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I needed to find a safe bool idiom solution. You know the drill, I'm using VS 2012, XCode, GCC, LLVM, various platforms, some support the C++11 explicit conversion operator and some don't. I needed something portable.

I found several, but devised that seems so simple that I have to ask, am I missing something here?

Background (brief):

Several examples one the web provide either highly intrusive methods (essentially putting everything required inside a given class), or a generic approach using CRTP, but most are based on a pointer to member function (which is of wildly unpredictable size and performance penalty).

Then I read about boost::spirit::classic safe bool, tried it, examined it, etc. What I liked about spirit's implementation was that it depended upon a pointer to member data rather than a pointer to member function (with a compiler workaround for 'obscure' versions).

So I thought, it really doesn't matter what the type the pointer to member is based upon, the implementations are working because, among other things, these are pointers to members of anything other than objects we're likely to use.

So, I tried this kind of thing (and I'm wondering if I'm way off or ok with this)

First:

class SafeBool 
{ private:  SafeBool() : Value( 0 ) { }
  public:   int Value;
};

SafeBool takes the job of boost::spirit's safe_bool template without imposing the burden of driving user classes from it.

// pointer to member typedef, made widely available

typedef int SafeBool :: *  safe_bool;

//  more about why this define in a moment
#define EXPLICIT_OPERATOR_BOOL operator safe_bool


// here is an example user class, some smart pointer or something 
template< typename T > class SomeSPtr 
{
 public:  ... other class stuff, obviously

 EXPLICIT_OPERATOR_BOOL() const
      { if ( get() ) return &SafeBool::Value; 

        return 0; 
      }
};

First, EXPLICIT_OPERATOR_BOOL is a define which can be switched on C++11 compliant compilers to use the "real" explicit operator bool, whereas on VS 2012 and old GCC (or what have you), it can be as it is here, conversion to operator safe_bool.

One can even use a related define for the return...say

SAFE_BOOL_RETURN( get() )

Which could modulate the return logic to essentially make the code switchable between modern and older compilers (that is, for C++11 the define would resolve to return get() != 0)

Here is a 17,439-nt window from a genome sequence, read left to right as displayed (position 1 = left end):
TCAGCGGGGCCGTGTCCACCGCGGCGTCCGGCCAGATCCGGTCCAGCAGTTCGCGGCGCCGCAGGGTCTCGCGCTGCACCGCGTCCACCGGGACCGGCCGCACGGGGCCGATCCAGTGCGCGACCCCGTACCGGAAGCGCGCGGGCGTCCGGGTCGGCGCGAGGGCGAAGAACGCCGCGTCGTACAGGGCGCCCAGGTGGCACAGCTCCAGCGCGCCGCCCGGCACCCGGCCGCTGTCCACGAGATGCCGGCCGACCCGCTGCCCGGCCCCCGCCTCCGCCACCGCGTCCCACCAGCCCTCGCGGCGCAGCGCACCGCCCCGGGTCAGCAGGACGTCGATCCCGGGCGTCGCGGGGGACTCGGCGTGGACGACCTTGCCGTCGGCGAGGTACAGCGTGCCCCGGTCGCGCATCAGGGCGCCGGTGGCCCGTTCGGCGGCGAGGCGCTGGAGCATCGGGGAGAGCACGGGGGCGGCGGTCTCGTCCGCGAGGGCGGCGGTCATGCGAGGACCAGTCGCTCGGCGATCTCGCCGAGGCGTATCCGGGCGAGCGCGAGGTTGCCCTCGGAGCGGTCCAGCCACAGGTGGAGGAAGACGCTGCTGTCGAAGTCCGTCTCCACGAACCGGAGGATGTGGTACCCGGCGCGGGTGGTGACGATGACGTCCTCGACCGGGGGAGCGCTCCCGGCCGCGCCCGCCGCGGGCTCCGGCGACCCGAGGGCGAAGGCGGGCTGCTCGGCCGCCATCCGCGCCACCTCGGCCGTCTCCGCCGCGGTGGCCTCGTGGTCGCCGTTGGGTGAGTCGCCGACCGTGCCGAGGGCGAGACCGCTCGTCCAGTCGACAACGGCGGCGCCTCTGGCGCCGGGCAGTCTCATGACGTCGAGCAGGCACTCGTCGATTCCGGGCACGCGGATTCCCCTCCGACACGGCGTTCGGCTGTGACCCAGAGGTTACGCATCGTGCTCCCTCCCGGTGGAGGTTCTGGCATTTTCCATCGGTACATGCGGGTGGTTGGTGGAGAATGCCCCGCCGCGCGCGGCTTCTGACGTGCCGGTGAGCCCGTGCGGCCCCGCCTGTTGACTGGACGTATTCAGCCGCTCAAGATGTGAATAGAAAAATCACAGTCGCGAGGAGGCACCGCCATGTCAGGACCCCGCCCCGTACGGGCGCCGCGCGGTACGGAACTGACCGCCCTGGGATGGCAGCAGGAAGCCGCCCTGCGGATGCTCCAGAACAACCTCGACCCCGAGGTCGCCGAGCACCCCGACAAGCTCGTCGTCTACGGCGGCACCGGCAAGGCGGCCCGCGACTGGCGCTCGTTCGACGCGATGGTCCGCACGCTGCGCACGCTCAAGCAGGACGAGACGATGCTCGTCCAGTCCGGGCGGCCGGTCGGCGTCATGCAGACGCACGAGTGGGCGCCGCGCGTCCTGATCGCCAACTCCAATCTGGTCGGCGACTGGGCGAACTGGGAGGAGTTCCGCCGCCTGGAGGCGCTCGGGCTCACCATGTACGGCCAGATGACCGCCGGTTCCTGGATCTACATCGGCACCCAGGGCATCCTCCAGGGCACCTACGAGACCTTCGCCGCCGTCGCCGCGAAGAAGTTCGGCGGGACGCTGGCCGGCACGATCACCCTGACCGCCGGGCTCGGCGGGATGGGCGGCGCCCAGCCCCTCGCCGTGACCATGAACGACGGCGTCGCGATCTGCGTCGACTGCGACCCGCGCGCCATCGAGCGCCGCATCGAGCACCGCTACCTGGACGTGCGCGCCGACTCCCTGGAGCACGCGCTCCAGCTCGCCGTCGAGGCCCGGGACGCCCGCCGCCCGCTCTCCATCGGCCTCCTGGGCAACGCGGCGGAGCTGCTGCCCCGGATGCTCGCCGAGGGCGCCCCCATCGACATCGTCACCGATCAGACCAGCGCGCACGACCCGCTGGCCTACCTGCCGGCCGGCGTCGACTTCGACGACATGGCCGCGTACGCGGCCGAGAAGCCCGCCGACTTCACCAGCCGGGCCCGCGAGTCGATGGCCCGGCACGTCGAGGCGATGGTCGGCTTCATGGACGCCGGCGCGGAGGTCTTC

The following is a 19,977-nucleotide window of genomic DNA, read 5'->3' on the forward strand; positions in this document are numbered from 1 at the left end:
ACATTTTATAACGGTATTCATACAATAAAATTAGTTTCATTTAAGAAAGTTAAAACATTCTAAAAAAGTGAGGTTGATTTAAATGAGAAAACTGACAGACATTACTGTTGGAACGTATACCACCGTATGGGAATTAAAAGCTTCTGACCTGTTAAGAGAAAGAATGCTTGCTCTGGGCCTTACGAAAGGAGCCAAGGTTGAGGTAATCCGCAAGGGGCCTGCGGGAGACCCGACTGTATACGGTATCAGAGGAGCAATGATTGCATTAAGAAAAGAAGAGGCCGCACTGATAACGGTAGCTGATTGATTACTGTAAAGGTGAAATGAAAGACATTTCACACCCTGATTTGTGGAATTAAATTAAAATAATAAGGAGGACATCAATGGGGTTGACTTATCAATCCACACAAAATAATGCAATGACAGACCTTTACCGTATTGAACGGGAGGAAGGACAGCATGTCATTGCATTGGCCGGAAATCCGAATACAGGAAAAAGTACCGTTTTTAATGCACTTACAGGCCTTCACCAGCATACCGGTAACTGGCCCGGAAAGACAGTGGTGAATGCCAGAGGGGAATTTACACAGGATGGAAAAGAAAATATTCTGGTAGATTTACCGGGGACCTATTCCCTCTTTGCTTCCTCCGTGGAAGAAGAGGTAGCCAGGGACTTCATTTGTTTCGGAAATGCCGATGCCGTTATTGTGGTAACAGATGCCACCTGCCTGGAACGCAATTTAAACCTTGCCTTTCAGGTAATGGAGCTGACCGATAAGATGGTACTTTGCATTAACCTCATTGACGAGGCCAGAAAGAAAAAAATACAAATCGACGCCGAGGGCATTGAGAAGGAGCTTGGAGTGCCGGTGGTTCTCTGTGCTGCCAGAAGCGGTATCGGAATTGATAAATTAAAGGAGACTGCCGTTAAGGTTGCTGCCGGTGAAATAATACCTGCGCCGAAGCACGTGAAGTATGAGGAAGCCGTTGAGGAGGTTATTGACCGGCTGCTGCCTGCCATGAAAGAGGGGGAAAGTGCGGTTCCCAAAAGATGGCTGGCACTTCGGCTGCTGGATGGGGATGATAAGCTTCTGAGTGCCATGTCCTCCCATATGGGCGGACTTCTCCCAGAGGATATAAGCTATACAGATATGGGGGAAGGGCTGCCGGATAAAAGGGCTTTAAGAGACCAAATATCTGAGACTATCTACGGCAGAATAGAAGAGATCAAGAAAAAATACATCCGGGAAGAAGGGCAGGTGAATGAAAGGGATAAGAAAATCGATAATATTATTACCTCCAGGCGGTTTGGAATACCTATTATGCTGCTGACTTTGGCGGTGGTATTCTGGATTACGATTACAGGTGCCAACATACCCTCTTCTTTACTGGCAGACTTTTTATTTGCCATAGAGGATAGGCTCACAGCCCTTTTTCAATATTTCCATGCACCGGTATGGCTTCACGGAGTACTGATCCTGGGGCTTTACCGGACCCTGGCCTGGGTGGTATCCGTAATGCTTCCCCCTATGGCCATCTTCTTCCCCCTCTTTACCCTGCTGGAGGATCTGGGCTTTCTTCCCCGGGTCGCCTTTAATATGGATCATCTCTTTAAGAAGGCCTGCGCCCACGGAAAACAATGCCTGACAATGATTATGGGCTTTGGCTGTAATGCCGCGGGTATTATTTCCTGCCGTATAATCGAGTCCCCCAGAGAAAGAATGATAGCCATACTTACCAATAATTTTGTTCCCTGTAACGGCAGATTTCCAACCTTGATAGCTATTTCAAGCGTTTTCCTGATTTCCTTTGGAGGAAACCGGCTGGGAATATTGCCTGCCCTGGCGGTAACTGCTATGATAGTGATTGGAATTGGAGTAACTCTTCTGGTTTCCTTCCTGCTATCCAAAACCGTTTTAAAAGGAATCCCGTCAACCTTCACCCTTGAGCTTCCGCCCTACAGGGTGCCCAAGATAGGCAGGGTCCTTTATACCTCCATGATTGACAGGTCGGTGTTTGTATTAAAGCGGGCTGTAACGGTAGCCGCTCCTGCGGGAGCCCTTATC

Now, this had the same basic results on VS 2012 as spirit's code. It allowed

SomePtr< AType > p, q; // or some such

if ( p ) { } // this works as expected

While at the same time denying code like

if ( p < q ) // compile time error
if ( p > q ) // ""

BUT it allowed this:

if ( p == q ) // compiles fine

This is the same result I get with a number of implementations, but several do something like:

template< typename T > bool operator ==( const safe_bool & , const T & )
 {
  SafeBool CantCompareThatType;
  return false;
 }

template< typename T > bool operator ==( const T &, const safe_bool & )
 {
  SafeBool CantCompareThatType;
  return false;
 }

Or similar trickery, which is template code that doesn't instantiate until the operator is used, and since the SafeBool constructor is private, generates an error if (p == q) is attempted.

Obviously all other operators (!=....), etc to be excluded would be handled similarly as required (template functions which respond to whatever type has the EXPLICIT_OPERATOR_BOOL created function in it).

Ok, here's the question. Am I deluding myself here? Other implementations impose the burden of deriving from a template class AND placing a bool like function in the user's class - or one puts the whole thing into the user class.

It appears to me that this approach uses one class, SafeBool (which is never intended for instantiation) to provide the pointer to member, and a type (the class itself) upon which a safe bool idiom can be implemented while imposing ONLY a single function in the user's class, which itself mimics the C++11 explicit conversion operator, possibly enabling more upwardly portable code where this idiom is needed.

Please, somebody stop me if I'm wrong about this!

share|improve this question
    
I've always felt that the fears addressed by the "safe" bool idiom were seriously overstated. Nevertheless, simply returning a pointer to a type that's declared but never defined is sufficient. I'd much rather spend my time writing the code that I get paid to write than writing code that solves non-problems. –  Pete Becker Sep 4 '13 at 13:49
    
In the application domain, I'd full well agree with you. Even a 'private', in house library could do without. A publicly distributed library on the other hand could be reasonably faulted for not dealing with it. Factually, I started implementing this in an in house library because it caught us 3 times in the last month, one of which was code over two years old. –  JVene Sep 7 '13 at 21:43

1 Answer 1

Your technique works, and is discussed as one of the http://www.artima.com/cppsource/safebool.html . It discusses it as an option that works. It is called "poisoning operators" and Douglas Gregor is credited with inventing it.

I think the real safe_bool idiom got more headway by being even more safe. In particular, if your safe_bool is of type int T::*, and the only pointer to an integer member of T is private, then only that class can generate that particular variant of safe_bool, so its even easier to prove that no one can generate unsafe patterns. Since anyone can take the address of &SafeBool::Value, it is "less safe."

Pathological? Perhaps.

share|improve this answer
    
Ah, good point. I moved Value to private, used a static member "get" function for the address. –  JVene Sep 7 '13 at 21:45

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